Why in News?
NASA is conducting a study of the world’s largest phytoplankton bloom in the North Atlantic to see how the tiny sea critters influence the climate in every season.
FACTS FOR PRELIMS
About the Mission
About half the carbon dioxide emitted into Earth’s atmosphere each year ends up in the ocean, and plankton absorbs a lot of it. The North Atlantic Aerosols and Marine Ecosystems Study (NAAMES) studies the world’s largest plankton bloom and how it gives rise to small organic particles that leave the ocean and end up in the atmosphere, ultimately influencing clouds and climate.
The mission recently began its fourth and final deployment, which will study how phytoplanktons give rise to small organic particles that leave the ocean and end up in the atmosphere, ultimately influencing clouds and climate. It is the first research mission to conduct an integrated study of all four distinct phases of the world’s largest phytoplankton bloom.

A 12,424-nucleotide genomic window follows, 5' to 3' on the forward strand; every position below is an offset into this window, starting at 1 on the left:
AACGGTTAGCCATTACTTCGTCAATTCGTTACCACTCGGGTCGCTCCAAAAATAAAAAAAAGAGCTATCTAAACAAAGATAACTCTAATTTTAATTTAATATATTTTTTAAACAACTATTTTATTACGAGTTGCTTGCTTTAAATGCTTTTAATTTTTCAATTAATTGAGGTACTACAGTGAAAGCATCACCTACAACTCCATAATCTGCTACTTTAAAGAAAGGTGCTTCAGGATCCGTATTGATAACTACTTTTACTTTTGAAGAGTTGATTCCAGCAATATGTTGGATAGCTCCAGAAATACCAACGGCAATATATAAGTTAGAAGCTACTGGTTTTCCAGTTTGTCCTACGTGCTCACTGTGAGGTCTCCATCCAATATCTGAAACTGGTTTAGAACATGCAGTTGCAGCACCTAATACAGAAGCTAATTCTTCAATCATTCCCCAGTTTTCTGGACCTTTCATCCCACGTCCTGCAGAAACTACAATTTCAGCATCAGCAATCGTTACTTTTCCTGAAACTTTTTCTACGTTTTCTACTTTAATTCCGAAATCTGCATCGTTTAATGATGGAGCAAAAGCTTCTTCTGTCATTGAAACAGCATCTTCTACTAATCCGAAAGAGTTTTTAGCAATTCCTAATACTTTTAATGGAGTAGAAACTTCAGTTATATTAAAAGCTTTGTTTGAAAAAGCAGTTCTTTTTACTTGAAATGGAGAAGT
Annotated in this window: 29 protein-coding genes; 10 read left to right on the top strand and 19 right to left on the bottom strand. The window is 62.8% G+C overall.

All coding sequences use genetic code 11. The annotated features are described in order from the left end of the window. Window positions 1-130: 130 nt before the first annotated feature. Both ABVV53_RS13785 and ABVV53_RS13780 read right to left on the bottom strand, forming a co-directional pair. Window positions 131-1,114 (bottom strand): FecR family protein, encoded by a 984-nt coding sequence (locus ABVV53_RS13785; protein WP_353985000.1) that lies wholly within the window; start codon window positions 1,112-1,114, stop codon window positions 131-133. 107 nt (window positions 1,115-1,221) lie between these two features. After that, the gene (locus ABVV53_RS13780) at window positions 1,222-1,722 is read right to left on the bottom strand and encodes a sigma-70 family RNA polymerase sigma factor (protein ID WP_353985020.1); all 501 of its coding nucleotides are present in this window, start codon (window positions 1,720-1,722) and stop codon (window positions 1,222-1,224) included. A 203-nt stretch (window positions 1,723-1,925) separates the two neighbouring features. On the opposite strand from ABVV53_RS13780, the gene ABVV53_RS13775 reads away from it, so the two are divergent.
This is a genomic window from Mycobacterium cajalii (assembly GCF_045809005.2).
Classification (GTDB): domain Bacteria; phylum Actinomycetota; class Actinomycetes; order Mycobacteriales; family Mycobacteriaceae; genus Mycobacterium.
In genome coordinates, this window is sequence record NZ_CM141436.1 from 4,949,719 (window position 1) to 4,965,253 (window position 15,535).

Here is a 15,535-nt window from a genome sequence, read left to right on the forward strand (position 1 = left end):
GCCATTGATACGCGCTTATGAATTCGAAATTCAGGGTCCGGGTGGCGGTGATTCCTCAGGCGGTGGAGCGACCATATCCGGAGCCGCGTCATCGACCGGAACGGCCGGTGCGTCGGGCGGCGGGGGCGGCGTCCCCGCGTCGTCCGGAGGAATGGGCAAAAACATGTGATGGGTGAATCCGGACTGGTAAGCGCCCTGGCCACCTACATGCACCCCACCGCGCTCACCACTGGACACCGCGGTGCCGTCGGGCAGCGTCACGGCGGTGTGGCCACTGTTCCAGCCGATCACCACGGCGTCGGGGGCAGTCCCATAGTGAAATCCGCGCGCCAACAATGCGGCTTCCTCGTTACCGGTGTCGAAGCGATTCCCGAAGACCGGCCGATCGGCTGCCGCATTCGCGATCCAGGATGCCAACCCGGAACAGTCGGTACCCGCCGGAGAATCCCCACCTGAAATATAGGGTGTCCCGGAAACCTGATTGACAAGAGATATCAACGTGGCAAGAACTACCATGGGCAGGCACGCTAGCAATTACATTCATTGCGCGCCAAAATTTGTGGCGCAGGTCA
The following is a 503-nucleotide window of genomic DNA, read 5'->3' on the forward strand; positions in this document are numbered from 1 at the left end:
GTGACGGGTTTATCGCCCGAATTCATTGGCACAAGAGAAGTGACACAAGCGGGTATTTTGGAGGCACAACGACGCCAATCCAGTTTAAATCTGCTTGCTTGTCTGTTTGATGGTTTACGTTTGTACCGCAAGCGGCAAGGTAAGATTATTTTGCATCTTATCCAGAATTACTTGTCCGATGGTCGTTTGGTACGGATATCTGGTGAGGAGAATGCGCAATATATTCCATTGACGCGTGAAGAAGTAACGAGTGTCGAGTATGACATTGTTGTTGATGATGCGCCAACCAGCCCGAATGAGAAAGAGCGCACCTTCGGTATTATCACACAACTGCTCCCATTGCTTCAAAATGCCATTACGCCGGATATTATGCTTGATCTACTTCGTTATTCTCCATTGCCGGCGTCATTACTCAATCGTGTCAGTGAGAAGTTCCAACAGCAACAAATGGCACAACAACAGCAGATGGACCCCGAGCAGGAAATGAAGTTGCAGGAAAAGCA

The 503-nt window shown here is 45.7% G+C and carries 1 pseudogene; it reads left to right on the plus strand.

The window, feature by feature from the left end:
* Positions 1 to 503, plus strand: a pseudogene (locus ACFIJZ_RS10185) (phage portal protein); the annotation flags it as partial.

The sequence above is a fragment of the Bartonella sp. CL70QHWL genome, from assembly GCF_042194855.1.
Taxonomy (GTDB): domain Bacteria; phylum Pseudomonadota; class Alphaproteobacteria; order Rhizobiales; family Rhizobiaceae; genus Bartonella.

Rates of phytoplankton accumulation are critical for understanding the ocean conditions that lead to phytoplankton growth and its timing, a key to unlocking the environmental drivers and controls of biological dynamics. By observing the collective data provided by NASA satellites, meteorological balloons etc scientists are able to not only understand the current state of the atmosphere but also how it is evolving over time.
NOTE4STUDENTS-Satellites such as CALIPSO, a joint NASA and CNES mission, also help to study the ocean and the atmosphere – from the depths of the phytoplankton bloom, to the clouds and atmospheric particles in the sky above.